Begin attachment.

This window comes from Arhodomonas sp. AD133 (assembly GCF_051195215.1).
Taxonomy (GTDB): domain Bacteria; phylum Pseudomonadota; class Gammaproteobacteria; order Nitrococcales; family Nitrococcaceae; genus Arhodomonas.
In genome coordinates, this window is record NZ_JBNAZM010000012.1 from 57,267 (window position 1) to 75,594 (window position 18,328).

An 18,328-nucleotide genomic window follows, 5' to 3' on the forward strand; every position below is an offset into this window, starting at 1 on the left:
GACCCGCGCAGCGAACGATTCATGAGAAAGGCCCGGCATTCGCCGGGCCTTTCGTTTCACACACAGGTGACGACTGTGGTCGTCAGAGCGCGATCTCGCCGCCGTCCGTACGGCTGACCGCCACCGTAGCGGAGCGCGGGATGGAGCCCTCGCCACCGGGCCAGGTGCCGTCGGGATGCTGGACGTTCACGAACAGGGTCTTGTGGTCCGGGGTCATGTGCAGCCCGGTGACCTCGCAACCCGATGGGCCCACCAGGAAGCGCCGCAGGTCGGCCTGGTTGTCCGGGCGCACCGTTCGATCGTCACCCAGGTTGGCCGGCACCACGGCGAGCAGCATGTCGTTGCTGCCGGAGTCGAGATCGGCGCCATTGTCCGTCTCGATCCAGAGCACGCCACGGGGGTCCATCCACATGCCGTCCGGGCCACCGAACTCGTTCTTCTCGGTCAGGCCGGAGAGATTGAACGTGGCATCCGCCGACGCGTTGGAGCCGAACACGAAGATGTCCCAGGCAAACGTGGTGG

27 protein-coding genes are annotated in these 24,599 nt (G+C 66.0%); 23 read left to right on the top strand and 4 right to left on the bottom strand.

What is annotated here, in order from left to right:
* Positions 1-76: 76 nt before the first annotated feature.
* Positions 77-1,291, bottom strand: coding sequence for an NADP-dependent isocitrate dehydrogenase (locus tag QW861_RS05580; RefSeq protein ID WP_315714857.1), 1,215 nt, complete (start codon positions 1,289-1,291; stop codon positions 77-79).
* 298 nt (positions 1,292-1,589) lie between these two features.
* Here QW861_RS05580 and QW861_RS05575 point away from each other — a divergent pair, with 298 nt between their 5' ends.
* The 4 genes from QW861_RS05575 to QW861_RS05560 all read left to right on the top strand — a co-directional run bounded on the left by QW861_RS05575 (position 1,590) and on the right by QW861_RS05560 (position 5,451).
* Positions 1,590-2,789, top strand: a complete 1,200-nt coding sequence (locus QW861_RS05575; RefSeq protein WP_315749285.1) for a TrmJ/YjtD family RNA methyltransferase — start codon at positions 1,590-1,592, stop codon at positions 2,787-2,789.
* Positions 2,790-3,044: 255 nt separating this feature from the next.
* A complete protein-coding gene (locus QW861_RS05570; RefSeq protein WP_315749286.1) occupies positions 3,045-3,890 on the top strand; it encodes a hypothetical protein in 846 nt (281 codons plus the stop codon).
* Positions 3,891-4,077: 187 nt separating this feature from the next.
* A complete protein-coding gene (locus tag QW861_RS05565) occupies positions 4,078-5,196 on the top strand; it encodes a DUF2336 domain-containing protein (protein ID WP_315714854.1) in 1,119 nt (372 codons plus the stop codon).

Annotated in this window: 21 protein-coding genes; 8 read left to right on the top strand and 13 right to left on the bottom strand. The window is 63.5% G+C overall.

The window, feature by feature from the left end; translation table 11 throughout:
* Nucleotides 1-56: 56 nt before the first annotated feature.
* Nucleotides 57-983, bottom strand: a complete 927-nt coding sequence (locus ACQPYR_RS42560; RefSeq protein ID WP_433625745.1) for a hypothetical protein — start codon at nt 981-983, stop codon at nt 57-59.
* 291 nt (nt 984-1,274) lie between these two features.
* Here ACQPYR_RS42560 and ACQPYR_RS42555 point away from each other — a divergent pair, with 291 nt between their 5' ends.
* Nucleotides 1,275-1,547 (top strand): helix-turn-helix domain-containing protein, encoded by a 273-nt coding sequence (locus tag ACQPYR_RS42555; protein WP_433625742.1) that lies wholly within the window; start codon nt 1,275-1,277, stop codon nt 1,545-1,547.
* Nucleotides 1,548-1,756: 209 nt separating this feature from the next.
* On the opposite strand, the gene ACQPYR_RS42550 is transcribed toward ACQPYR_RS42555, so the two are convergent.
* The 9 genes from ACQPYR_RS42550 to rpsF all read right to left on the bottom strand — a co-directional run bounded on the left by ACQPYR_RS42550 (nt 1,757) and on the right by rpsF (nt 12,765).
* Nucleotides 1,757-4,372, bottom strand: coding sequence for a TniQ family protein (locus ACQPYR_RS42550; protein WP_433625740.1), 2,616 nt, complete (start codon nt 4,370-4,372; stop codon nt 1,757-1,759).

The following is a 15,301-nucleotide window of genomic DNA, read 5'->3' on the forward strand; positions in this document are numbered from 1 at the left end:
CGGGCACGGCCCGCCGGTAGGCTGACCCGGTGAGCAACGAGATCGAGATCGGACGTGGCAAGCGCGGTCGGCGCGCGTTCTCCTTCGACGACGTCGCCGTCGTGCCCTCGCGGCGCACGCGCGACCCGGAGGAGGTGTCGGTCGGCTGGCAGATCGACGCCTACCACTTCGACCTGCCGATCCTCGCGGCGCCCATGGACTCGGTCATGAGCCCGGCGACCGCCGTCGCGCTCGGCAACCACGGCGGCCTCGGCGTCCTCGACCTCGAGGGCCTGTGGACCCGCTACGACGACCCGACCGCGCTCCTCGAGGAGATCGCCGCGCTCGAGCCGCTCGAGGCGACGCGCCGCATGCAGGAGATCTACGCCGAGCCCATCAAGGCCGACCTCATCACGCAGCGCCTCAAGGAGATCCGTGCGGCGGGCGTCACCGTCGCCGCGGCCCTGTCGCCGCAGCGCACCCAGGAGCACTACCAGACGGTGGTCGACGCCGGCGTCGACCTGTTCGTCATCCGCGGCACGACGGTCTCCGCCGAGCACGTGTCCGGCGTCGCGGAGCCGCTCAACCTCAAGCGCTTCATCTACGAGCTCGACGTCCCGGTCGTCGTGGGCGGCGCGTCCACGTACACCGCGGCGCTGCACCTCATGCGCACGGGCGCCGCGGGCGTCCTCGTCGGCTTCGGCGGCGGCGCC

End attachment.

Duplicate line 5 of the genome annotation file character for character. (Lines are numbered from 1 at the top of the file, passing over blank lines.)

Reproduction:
GACCCGCGCAGCGAACGATTCATGAGAAAGGCCCGGCATTCGCCGGGCCTTTCGTTTCACACACAGGTGACGACTGTGGTCGTCAGAGCGCGATCTCGCCGCCGTCCGTACGGCTGACCGCCACCGTAGCGGAGCGCGGGATGGAGCCCTCGCCACCGGGCCAGGTGCCGTCGGGATGCTGGACGTTCACGAACAGGGTCTTGTGGTCCGGGGTCATGTGCAGCCCGGTGACCTCGCAACCCGATGGGCCCACCAGGAAGCGCCGCAGGTCGGCCTGGTTGTCCGGGCGCACCGTTCGATCGTCACCCAGGTTGGCCGGCACCACGGCGAGCAGCATGTCGTTGCTGCCGGAGTCGAGATCGGCGCCATTGTCCGTCTCGATCCAGAGCACGCCACGGGGGTCCATCCACATGCCGTCCGGGCCACCGAACTCGTTCTTCTCGGTCAGGCCGGAGAGATTGAACGTGGCATCCGCCGACGCGTTGGAGCCGAACACGAAGATGTCCCAGGCAAACGTGGTGG